Saturday, April 28, 2018

Waterfall Weekend

We have entered peak waterfall season in Arkansas, so last weekend I met up with Zack and Matt for a little trip up into the Ozarks. It looked like ideal conditions, with cloudy and rainy weather predicted. Spring had fully hit in Little Rock, and all the trees had greened up with bright leaves. But as I started heading north from Russellville, it seemed like Spring hadn't quite reached the Ozarks yet. The further north I went, the leaves got smaller and smaller until there was one point where the leaves hadn't come out at all yet. In just a short drive, it went from Spring all the way back to Winter.

It was still green in the lower elevations, so we went to camp at a spot along Big Piney Creek. After getting everything set up, we then started our first hike along Rock Creek, which is a tributary of Big Piney. The hike probably wasn't all that bad if you're in good shape. But I was quickly reminded of how woefully out of shape I am. It seems like my legs and knees began to ache just as soon as we headed out into the woods. This area is really popular with rock climbers thanks to some tall bluffs, and there was a trail to follow for a bit. The trail ran below the bluffs, and eventually went by Rock Creek Bluff Falls (which are about 47 feet tall). But the sun was out, so none of the pictures really turned out.

The trail ended at the bluff, so we started hiking out into the woods after that. After hiking about a mile or so, we finally made it to this waterfall - Rock Creek Falls. The creek does live up to its name, at least here at the waterfall. Here the waterfall tumbles down onto a large boulder sitting in the middle of the creek.

Rock Creek

As soon as we got here, after hiking two miles, we heard loud engines roaring through the woods. A large group of country guys riding 4-wheelers and side-by-sides appeared out of nowhere and drove into the middle of the creek right above the waterfall. They got out, and stood around talking and drinking beer. We sat at the waterfall and waited, which was a little frustrating but to be honest I wouldn't have minded if one of them gave us a ride back to our car so we didn't have to hike all the way back.

Rock Creek Falls

And looking up at the falls, taken while sitting on a rock in the middle of the creek. There are definitely a lot of rocks in Rock Creek.

Rock Creek Falls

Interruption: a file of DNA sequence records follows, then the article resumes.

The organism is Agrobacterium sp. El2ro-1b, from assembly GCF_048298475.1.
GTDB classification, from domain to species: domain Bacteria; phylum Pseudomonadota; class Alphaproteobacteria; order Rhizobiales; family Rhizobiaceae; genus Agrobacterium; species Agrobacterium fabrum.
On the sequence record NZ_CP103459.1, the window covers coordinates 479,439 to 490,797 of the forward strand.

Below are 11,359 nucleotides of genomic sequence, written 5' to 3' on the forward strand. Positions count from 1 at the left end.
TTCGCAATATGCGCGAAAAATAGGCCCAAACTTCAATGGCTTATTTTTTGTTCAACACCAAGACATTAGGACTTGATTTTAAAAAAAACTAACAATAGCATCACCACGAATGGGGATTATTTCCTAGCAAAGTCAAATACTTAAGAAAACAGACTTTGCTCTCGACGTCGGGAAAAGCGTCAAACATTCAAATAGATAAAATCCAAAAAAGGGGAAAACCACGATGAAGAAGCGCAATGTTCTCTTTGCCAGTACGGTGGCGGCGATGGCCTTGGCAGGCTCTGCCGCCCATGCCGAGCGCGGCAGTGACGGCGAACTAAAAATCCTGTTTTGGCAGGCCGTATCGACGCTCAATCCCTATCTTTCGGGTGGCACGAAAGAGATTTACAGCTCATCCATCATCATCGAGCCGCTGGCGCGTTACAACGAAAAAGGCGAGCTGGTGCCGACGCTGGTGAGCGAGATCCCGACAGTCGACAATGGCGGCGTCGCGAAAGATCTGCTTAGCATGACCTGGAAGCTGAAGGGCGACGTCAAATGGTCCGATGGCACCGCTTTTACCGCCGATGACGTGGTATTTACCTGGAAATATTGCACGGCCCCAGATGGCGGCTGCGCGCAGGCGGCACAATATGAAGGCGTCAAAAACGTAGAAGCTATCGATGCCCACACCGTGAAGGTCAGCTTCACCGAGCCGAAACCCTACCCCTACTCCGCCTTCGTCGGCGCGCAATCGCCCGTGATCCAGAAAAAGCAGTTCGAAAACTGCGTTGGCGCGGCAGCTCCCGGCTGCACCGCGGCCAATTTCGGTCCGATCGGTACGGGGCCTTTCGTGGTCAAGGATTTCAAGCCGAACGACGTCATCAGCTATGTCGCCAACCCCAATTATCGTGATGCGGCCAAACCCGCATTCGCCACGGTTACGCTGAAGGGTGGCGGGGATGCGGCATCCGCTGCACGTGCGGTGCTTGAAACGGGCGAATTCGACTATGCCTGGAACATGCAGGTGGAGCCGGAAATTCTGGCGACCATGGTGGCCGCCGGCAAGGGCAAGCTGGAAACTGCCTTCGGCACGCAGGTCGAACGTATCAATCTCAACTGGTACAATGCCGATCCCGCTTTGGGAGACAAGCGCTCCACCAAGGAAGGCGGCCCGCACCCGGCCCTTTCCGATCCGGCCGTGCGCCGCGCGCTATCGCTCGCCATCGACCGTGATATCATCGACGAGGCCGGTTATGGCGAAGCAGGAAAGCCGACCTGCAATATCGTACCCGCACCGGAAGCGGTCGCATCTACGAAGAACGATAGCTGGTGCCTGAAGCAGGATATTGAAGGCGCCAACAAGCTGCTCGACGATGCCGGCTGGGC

Just downstream is another waterfall - Ava Jane Falls. It's interesting how the water changes color from looking greenish in the pool below the falls and then into more turquoise in the creek.


And a closer view of the falls:


And then looking downstream from Ava Jane Falls, as the creek passes heads through the forest towards its eventual confluence Big Piney Creek.


After that we began the hike back to the car (unfortunately none of the 4-wheeler guys volunteered to shuttle us back). After finally reaching the car, we decided to hit one more waterfall before it got dark. We decided to visit Slot Rock Falls, which is on the amusingly named Lick Creek. The waterfall can be reached by hiking the Ozark Highlands Trail, or if you're lazy you can drive right up to it. Since we had already hiked four miles that day, we decided to be lazy. Luckily we were in Matt's Xterra, and after some driving (which required being in a 4-wheel drive) we were able to get to the falls.


It is a really neat waterfall - the creek has carved a deep groove in the rock, creating a narrow slot for the waterfall to pour over. The pool below the falls is apparently a good swimming hole too (especially if you've been hiking the OHT, it'd be a nice place to stop to rest).


And here's the view of Lick Creek has it flows downstream from the waterfall.


It started to rain and it was getting dark, so we headed back to the campsite. It ended up raining fairly heavily overnight, so the next morning there was some fog drifting along the hills above the creek. This was our view of Big Piney Creek from our campsite, which was a great spot to spend the night.


And another shot of the fog clinging to the hillsides above a field near our campsite.


The field was marked by a stone wall, which ran for a bit alongside the road.


Wonder how old the wall is? It seemed like it was still in pretty good condition.